[Epistemic status: Thinking out loud, just for fun, without having done any scholarship on the topic at all.]

It seems like a lot of horror games/movies are converging on things like 'old people', 'diseased-looking people', 'psychologically ill people', 'women', 'children', 'dolls', etc. as particularly scary.

Why would that be, from an evolutionary perspective? If horror is about fear, and fear is about protecting the fearful from threats, why would weird / uncanny / out-of-evolutionary-distribution threats have a bigger impact than e.g. 'lots of human warr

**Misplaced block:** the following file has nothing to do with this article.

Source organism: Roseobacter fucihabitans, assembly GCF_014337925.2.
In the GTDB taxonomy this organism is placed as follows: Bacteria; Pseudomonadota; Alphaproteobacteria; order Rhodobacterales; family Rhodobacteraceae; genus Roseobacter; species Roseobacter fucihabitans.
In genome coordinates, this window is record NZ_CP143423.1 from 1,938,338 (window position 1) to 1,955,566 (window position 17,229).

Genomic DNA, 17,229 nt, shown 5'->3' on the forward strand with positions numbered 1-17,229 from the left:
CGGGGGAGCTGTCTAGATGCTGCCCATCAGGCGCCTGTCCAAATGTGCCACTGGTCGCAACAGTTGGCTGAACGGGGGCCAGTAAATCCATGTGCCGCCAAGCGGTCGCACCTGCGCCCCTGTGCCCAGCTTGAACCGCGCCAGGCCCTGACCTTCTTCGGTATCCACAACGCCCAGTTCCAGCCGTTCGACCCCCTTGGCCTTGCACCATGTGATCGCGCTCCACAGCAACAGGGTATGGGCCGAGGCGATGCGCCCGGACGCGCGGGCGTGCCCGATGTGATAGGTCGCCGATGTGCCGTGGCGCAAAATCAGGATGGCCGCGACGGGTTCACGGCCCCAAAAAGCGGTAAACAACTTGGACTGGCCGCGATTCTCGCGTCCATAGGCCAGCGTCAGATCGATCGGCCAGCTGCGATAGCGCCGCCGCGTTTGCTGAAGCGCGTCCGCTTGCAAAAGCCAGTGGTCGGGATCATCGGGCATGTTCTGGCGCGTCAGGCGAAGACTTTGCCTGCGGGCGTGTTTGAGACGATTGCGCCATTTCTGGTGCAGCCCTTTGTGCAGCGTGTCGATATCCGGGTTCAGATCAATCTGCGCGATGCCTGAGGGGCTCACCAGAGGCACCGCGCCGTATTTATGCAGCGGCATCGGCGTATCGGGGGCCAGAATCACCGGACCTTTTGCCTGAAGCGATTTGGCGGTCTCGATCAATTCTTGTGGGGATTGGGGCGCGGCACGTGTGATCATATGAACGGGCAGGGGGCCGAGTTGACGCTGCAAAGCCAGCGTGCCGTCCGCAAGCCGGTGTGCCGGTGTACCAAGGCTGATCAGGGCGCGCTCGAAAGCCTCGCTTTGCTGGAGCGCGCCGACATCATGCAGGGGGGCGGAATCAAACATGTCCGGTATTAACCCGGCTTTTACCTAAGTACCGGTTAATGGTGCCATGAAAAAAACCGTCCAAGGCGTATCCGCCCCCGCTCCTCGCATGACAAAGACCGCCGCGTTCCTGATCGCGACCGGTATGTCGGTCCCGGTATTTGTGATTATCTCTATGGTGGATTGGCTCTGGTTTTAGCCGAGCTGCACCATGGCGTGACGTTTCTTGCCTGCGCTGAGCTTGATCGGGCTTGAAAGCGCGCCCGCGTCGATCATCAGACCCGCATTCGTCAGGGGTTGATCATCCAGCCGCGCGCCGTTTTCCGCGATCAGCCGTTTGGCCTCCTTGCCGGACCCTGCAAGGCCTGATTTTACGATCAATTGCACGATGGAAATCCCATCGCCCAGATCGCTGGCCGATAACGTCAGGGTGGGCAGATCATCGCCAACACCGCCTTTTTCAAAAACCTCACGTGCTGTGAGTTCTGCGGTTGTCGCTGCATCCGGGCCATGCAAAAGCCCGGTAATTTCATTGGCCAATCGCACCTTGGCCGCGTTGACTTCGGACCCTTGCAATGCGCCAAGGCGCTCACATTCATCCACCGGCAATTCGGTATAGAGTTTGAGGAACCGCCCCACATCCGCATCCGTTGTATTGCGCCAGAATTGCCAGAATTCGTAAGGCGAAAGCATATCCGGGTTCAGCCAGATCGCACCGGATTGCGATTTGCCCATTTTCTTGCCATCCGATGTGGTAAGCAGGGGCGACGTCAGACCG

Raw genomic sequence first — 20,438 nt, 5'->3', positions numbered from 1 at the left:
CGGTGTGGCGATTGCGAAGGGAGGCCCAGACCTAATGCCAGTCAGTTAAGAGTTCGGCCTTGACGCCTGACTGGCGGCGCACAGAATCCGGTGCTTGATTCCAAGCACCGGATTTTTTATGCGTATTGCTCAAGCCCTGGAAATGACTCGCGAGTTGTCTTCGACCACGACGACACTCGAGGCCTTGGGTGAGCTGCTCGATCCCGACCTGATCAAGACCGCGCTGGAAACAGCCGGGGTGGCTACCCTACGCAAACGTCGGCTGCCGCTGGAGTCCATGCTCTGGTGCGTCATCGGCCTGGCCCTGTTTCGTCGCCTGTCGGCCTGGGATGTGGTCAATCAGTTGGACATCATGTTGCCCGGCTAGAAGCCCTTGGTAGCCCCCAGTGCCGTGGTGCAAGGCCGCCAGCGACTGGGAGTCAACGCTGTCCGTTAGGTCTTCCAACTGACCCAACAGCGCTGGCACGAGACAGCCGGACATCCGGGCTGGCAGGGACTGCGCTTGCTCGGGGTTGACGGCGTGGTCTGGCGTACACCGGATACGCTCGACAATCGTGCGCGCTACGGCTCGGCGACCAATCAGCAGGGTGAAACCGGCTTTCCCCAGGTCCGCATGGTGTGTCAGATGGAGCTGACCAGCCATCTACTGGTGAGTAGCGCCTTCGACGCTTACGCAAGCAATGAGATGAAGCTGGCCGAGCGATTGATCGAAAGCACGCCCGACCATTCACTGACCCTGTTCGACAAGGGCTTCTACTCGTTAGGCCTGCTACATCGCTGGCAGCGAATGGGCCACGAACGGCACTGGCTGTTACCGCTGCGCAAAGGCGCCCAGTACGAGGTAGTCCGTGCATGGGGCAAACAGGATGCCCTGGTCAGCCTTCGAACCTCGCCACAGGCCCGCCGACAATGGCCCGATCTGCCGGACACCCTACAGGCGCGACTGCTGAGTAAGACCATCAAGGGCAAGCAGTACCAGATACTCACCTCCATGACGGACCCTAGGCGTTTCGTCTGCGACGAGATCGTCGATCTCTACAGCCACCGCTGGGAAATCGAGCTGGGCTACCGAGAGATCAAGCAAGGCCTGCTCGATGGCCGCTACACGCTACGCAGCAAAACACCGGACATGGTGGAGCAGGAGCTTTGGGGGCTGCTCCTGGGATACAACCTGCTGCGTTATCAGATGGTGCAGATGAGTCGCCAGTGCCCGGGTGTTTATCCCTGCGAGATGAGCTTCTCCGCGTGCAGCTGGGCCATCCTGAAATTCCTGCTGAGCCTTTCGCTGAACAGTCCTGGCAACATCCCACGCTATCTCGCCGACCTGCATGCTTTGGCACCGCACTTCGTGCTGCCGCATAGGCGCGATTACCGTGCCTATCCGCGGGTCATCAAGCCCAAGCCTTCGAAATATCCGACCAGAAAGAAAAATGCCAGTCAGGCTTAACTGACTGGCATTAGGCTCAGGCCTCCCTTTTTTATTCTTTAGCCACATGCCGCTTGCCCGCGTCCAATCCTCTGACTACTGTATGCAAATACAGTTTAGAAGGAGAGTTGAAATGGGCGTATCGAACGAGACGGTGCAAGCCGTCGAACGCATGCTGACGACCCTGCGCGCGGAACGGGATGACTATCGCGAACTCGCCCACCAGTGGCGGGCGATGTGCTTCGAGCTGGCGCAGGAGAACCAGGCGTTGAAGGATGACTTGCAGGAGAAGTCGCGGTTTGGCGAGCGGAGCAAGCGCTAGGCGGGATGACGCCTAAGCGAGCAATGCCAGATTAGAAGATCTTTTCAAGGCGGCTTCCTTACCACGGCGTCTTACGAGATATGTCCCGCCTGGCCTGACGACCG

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6Rob Bensinger